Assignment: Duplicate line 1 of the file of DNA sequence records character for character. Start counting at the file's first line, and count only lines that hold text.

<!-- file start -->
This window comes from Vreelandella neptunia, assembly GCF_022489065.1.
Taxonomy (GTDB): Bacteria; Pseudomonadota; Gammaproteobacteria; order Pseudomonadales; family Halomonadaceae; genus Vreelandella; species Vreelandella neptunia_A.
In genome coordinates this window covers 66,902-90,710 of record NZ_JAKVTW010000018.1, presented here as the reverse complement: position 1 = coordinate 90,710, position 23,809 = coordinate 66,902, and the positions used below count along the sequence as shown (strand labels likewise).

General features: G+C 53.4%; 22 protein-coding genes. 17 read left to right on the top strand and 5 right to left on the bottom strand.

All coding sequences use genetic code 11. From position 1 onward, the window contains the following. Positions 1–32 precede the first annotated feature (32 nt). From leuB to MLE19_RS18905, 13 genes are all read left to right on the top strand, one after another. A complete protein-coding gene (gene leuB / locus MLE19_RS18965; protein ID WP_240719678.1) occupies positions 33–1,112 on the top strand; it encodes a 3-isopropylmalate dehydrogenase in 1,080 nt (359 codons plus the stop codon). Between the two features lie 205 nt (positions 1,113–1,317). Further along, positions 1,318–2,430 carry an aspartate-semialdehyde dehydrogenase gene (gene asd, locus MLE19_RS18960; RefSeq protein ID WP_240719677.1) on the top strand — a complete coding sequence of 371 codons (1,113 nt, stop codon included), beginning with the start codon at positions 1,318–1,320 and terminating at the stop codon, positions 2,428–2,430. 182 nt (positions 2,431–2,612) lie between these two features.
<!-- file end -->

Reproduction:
This window comes from Vreelandella neptunia, assembly GCF_022489065.1.